My First Gallery Opening, by Kaya Wren-Keller

If you asked me, even a month ago, what I spent my Saturday evenings doing, my answer would definitely not have been erasing pencil marks off the walls of a small storefront on Broadway, in preparation for a gallery opening. (It probably would have been watching Netflix.) And yet there I was, doing just that. The pencil was there to mark a set of measurements used to hang the paintings. Although I watched the whole process, and even helped by drawing lines where people told me, I still don’t understand how any of it worked. It did work thought, and when we were done the place really did look like an art gallery. The paintings, done by Kingston High School graduate, Rosie Gironda, were arranged into four groups of four paintings each. One large, with three small ones by its side. The large paintings were of these big, light, almost pastel colored streaks, some with charcoal lines drawn across. They were landscapes, I think, and had a calming, almost dreamlike quality. The smaller ones had thicker, deeper colors, and appeared very textured.

We hung the art the Friday before, and when I arrived the next afternoon, it seemed like all that was left to do was erase the remaining pencil off the wall. That of course, was not true. We also moved space heaters, set out food, changed lightbulbs, washed windows, and even bleached a chair. Still, I didn’t quite get what we were doing until the people started to arrive. They came in slowly, and then all at once. By 5:30, the place was packed.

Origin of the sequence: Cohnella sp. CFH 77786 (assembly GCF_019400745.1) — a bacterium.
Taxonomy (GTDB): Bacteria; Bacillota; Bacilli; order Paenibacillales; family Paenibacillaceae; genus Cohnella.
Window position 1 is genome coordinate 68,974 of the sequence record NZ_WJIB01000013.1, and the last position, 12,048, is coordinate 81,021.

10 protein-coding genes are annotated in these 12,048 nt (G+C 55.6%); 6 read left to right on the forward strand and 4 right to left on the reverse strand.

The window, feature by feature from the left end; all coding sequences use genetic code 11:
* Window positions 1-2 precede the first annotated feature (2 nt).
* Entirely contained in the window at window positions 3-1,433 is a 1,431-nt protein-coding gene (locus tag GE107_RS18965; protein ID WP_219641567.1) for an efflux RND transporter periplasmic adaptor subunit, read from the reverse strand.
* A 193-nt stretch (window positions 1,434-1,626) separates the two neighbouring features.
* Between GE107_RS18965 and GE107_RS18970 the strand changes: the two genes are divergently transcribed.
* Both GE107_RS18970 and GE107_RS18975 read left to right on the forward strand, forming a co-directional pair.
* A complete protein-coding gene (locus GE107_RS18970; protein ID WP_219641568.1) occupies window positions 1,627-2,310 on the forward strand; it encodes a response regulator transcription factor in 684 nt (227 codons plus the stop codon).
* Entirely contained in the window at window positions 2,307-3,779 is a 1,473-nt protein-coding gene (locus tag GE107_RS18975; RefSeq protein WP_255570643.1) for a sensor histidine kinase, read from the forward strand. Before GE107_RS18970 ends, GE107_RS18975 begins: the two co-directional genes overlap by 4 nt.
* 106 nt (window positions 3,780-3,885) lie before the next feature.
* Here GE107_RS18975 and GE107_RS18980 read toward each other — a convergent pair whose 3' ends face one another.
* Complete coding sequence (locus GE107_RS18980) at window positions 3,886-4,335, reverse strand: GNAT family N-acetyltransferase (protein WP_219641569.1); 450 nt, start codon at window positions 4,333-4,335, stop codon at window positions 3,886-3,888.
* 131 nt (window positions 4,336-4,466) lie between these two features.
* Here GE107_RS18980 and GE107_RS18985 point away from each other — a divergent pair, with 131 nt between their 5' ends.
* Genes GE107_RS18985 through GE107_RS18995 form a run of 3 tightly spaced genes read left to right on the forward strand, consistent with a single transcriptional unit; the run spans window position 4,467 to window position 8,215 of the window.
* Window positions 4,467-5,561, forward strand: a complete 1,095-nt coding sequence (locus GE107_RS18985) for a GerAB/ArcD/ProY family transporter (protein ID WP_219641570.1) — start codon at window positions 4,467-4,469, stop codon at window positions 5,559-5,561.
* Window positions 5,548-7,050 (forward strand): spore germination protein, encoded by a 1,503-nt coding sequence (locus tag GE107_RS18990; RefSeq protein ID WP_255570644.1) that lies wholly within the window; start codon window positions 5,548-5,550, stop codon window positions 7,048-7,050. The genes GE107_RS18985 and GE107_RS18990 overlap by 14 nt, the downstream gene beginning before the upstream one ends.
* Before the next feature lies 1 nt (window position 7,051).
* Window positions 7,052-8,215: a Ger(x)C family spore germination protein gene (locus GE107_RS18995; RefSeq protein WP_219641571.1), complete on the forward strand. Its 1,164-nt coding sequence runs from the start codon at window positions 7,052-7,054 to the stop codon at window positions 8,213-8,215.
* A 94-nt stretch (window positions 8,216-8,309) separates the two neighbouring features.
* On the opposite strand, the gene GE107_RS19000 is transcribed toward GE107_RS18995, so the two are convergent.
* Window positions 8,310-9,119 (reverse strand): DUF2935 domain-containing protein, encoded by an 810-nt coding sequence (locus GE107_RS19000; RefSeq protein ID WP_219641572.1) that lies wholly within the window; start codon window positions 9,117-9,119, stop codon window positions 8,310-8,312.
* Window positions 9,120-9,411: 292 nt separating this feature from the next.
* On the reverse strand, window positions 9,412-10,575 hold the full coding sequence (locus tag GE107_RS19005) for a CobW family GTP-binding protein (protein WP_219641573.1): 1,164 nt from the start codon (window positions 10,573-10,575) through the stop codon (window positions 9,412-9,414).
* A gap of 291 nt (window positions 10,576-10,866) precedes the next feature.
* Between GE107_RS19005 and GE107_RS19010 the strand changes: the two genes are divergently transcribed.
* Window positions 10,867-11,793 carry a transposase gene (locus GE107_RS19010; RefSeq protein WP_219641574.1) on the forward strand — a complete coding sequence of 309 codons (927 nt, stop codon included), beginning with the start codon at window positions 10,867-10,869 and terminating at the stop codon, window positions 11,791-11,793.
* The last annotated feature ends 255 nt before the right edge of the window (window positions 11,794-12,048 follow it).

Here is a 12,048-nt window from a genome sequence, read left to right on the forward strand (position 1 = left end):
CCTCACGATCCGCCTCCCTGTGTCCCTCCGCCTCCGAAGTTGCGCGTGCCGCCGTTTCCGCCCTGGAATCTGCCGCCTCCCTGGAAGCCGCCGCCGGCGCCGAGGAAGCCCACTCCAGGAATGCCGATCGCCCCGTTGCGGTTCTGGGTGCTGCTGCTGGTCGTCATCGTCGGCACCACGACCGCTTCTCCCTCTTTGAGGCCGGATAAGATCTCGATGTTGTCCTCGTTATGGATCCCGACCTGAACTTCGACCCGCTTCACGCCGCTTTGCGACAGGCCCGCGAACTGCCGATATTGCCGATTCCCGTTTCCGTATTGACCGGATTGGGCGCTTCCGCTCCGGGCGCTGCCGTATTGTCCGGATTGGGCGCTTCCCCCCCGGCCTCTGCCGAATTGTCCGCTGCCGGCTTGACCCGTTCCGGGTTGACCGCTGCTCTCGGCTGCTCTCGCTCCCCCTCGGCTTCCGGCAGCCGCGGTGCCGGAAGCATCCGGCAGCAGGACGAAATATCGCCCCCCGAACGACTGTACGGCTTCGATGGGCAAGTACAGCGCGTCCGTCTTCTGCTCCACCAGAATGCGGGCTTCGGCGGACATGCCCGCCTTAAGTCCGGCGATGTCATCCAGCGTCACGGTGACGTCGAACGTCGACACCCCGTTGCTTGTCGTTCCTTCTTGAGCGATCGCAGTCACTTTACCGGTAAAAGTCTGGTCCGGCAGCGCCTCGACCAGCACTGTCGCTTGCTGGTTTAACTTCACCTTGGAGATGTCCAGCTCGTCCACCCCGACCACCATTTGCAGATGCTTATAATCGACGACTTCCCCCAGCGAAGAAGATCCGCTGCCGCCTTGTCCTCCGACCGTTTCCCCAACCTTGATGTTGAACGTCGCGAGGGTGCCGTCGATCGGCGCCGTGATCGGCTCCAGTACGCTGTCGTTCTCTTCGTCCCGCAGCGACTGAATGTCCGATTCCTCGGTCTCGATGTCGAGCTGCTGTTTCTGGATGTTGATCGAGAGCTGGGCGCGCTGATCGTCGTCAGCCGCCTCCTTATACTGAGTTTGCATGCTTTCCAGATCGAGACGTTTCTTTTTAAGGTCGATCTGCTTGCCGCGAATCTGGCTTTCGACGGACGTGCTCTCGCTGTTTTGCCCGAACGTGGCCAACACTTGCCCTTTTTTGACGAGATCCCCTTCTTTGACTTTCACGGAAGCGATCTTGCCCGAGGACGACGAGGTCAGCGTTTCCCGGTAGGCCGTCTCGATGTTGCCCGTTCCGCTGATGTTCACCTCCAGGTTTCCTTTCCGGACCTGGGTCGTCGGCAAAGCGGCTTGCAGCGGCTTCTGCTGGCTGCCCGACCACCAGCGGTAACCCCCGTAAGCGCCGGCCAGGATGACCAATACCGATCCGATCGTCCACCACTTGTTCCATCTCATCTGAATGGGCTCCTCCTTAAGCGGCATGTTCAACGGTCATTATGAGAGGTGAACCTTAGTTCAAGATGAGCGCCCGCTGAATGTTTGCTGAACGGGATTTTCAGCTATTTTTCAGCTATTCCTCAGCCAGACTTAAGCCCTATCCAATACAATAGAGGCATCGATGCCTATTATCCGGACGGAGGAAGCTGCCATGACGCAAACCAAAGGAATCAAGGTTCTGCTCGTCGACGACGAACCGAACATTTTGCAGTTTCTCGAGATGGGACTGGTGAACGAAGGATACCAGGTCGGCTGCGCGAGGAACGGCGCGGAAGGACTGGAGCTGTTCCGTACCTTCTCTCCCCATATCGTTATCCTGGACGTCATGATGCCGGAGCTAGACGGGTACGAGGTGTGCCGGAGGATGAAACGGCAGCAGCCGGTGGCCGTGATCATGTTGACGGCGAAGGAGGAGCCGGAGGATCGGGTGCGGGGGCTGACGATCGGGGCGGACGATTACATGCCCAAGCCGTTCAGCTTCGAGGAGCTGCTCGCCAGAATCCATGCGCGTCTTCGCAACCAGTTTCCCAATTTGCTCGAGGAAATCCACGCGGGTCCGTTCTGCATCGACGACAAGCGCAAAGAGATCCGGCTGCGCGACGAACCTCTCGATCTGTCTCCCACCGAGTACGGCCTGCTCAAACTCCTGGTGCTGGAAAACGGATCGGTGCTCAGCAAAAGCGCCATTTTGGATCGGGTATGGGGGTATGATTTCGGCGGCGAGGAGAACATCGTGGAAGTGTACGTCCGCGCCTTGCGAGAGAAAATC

It was amazing to see how many people came out to see the art, and even better knowing that I had part in making the gallery happen. One of those people, Kelli Sillik, a PUGG Alunmi artist, took the PUGG group to an opening at Ferrovia Studios. We walked from studio to studio, and saw a variety of different art. There were eagles made from antlers, iPhone cases with crystals on them, and a staircase down to a basement we were told to avoid.  After that, we went to ARTBAR, which had a totally different atmosphere. There's a bar in the front, which, since I'm only 17, I sadly cannot review, and a gallery space in the back. There were lots of different paintings, photographs, and collages, all part of an exhibition called ''self'' done by SUNY New Paltz students. 

After a while in ARTBAR, we headed back to our own gallery opening. There were still so many people you could hardly walk, and by now a lot of the food had been eaten. We spent the rest of the evening talking to people and admiring the art, until around 7:45, when people started to leave. By 8:00, they were all gone. After a bit of clean up, we left too, and the night was over. The gallery was closed. I left with an extra bottle of sparkling apple cider, and a great experience. Although I still have no idea how to run a gallery, I'm excited to learn.


Kaya Wren Keller

One of the newest members of PUGG